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Re^7: Peculiar Reference To U+00FE In Text::CSV_XS Documentation

by Tux (Monsignor)
on Dec 10, 2012 at 18:02 UTC ( #1008144=note: print w/ replies, xml ) Need Help??


in reply to Re^6: Peculiar Reference To U+00FE In Text::CSV_XS Documentation
in thread Peculiar Reference To U+00FE In Text::CSV_XS Documentation

  1. Newlines

    If U+00AE is just a placeholder for newlines *inside* fields, my proposed solution works fine.

  2. BOM

    I have been playing with thoughts about BOM handling quite a few times already, but came to the same conclusion time after time: the advantage is not worth the performance penalty, which is huge.

    Text::CSV_XS is written for sheer speed, and having to check BOM on every record-start (yes, eventually that is what it turns out to be if one wants to support streams) is not worth it. It is relatively easy to

    • Do BOM handling before Text::CSV_XS starts parsing
    • Write a wrapper or a super-class that does BOM handling

  3. Non-ASCII characters for sep/quote/escape

    Any of these will imply a speed penalty, even if I would allow it and implement it. That is because the parser is a state machine, which means that the internal structure should change to both allowing multi-byte characters and handling them (1st check on start of each of them, then read-ahead if the next is part of the "character" and so on. I already allow this on eol up to 8 characters, which was a pain in the ass to do safely. I'm not saying it is impossible, but I'm not sure if it is worth development time.

    You can still use Text::CSV_XS if you are sure that there are no U_0014 characters inside fields, but I bet you cannot be (binary fields tend to hold exactly what causes trouble).


Enjoy, Have FUN! H.Merijn
character


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Re^8: Peculiar Reference To U+00FE In Text::CSV_XS Documentation
by Jim (Curate) on Dec 10, 2012 at 21:24 UTC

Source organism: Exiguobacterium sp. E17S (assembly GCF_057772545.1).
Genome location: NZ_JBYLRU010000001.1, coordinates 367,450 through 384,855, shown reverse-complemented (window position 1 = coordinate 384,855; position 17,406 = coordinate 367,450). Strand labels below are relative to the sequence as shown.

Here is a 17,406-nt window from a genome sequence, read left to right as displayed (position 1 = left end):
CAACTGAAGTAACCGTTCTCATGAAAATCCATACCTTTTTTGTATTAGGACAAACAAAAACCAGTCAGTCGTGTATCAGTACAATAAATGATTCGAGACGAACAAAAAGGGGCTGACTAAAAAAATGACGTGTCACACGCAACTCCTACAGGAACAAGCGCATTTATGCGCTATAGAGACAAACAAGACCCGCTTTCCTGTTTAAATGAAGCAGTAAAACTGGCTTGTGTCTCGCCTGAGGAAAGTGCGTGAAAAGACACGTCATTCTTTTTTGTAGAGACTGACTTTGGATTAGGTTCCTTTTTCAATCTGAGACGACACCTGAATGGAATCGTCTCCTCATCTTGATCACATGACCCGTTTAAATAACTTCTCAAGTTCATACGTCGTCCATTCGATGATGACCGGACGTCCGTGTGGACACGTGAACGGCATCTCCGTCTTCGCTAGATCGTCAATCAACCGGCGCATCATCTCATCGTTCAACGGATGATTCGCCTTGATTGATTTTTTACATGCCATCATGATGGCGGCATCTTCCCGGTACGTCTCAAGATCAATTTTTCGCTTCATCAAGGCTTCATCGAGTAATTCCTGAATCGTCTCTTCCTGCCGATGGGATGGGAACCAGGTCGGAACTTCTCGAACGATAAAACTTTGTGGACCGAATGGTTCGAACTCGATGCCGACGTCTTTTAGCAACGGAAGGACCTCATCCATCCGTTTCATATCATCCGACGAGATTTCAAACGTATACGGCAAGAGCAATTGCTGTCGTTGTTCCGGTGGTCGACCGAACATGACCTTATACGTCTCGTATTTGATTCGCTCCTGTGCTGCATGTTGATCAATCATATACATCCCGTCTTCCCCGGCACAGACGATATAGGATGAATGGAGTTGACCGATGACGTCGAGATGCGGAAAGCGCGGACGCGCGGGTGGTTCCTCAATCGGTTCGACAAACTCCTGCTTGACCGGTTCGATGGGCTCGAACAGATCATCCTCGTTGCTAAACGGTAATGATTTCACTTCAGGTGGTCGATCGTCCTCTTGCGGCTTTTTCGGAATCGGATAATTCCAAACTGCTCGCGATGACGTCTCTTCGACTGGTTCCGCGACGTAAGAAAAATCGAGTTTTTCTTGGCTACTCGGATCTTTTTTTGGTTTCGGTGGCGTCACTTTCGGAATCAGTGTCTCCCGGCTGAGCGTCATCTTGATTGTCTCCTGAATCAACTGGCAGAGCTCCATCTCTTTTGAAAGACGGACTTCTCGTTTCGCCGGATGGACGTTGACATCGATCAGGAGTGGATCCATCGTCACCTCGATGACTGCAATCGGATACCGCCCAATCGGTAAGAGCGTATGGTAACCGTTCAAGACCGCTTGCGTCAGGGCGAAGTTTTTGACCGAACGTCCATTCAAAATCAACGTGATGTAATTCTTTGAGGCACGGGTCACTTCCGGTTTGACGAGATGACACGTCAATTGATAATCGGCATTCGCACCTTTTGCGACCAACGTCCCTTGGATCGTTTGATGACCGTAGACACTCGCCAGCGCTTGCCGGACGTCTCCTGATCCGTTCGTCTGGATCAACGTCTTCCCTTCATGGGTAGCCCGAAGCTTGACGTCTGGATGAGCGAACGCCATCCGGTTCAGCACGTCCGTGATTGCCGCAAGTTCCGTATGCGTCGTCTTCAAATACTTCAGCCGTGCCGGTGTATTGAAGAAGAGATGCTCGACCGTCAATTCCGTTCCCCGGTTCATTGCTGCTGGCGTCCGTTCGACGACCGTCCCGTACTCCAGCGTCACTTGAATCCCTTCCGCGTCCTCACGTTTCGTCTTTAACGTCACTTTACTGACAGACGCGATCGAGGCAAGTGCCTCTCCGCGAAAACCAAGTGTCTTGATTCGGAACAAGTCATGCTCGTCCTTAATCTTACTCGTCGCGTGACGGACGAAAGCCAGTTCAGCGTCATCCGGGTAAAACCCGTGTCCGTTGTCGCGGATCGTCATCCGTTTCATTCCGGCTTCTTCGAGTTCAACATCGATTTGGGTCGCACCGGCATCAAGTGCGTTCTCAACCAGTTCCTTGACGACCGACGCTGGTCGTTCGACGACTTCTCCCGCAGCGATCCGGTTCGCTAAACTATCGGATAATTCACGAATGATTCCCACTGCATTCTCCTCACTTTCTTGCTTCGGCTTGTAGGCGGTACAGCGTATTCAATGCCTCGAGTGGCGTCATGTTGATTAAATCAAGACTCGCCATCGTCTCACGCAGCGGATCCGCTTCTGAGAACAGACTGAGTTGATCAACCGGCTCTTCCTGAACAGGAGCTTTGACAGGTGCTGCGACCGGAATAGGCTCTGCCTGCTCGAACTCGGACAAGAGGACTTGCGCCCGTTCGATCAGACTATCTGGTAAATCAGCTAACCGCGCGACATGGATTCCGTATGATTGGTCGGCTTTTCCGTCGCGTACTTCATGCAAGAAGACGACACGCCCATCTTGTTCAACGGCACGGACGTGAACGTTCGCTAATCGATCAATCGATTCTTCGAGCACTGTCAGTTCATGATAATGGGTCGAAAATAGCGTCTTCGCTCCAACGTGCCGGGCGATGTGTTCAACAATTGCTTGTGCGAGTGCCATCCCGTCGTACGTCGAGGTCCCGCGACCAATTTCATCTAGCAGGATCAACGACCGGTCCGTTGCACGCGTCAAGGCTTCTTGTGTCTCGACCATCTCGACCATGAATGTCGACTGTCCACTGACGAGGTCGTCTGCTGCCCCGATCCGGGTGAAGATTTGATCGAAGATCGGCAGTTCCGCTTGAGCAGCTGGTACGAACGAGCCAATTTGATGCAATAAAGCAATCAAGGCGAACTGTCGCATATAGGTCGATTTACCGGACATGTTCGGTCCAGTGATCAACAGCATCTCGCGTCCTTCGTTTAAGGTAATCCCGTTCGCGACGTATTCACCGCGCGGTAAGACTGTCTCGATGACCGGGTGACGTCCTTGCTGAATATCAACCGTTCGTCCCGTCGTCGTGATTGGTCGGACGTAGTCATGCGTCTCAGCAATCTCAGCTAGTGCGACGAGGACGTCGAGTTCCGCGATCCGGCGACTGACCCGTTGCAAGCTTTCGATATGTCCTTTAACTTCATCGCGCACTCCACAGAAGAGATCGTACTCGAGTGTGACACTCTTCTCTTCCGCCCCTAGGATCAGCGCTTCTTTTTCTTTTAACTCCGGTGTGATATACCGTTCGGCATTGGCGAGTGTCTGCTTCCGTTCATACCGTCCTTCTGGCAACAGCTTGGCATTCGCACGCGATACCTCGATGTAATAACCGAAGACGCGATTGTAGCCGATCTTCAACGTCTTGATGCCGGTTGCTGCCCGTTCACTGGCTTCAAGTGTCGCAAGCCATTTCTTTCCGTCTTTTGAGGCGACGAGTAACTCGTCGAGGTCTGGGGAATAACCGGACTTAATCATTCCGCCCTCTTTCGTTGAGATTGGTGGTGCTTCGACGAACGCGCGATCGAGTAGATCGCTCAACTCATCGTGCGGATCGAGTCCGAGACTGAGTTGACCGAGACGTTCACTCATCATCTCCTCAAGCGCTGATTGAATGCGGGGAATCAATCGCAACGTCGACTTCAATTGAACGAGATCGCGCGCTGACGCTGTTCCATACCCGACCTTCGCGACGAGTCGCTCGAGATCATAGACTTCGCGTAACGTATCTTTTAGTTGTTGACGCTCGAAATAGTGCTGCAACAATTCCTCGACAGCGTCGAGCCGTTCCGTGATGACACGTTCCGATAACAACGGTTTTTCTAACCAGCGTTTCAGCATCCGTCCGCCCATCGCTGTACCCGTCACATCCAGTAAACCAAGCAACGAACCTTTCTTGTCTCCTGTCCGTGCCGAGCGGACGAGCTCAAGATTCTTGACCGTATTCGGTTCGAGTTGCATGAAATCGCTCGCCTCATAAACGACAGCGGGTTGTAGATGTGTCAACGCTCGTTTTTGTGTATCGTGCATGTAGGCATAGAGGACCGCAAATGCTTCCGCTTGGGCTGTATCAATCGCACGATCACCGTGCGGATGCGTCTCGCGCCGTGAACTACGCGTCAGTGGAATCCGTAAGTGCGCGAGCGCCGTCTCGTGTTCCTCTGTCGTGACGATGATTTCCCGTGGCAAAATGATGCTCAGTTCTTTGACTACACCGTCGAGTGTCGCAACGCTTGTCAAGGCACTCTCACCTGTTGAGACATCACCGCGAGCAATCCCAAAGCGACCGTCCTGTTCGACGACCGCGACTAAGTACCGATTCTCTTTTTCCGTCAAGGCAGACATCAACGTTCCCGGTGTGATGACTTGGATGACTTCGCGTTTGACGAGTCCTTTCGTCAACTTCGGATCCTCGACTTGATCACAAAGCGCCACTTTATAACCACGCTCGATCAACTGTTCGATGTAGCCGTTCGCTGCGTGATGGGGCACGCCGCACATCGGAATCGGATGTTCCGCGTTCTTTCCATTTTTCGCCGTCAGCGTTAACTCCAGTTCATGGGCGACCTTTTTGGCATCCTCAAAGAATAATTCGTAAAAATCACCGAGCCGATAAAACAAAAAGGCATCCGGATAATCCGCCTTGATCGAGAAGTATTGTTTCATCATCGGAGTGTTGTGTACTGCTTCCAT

Thank you again, Tux, for your thoughtful reply.

    The newline placeholder convention is unique to the Concordance DAT file and doesn't fall within the scope of ordinary CSV parsing. In hindsight, I shouldn't have mentioned it here. You're right:  it's trivial to convert REGISTERED SIGN characters to newlines after the CSV records are parsed.

    Imagine a fully Unicode-based finite state machine that only operates on Unicode code points (better) or Unicode extended grapheme clusters (best). It would tokenize only true Unicode strings, notionally like this in Perl:

    for my $grapheme ($csv_stream =~ m/(\X)/g) { ... }

    This probably isn't easily done in C, is it?

    You can still use Text::CSV_XS if you are sure that there are no U_0014 characters inside fields, but I bet you cannot be (binary fields tend to hold exactly what causes trouble).

    In the particular case of the Concordance DAT records I'm working with right now, I'm simply using split. The CSV records are being generated by our own software, so I know they will always be well-formed, they'll never have literal CR or LF characters in them, and every string is enclosed in the "quote" character U+00FE. I expect it will be a decade or two before I'm unlucky enough to encounter a CSV record in a Concordance DAT file that the following Perl code won't handle correctly enough:

    use utf8;
    use charnames qw( :full );
    use open qw( :encoding(UTF-8) :std );
    use English qw( -no_match_vars );
    
    # ...
    
        if ($INPUT_LINE_NUMBER == 1) {
            $record =~ s/^\N{BYTE ORDER MARK}//; # Remove Unicode BOM...
    
            # ...
    
            $record =~ s/^/\N{BYTE ORDER MARK}/; # Restore Unicode BOM...
        }
    
    # ...
    
    sub parse {
        my $record = shift;
    
        chomp $record;
    
        $record =~ s/^//;
        $record =~ s/$//;
    
        return split m/\x{0014}/, $record;
    }
    
    sub combine {
        my $record = join "\x{0014}", @{ $_[0] };
    
        $record =~ s/^//;
        $record =~ s/$/\n/;
    
        return $record;
    }
    

    Thanks again.

    Jim

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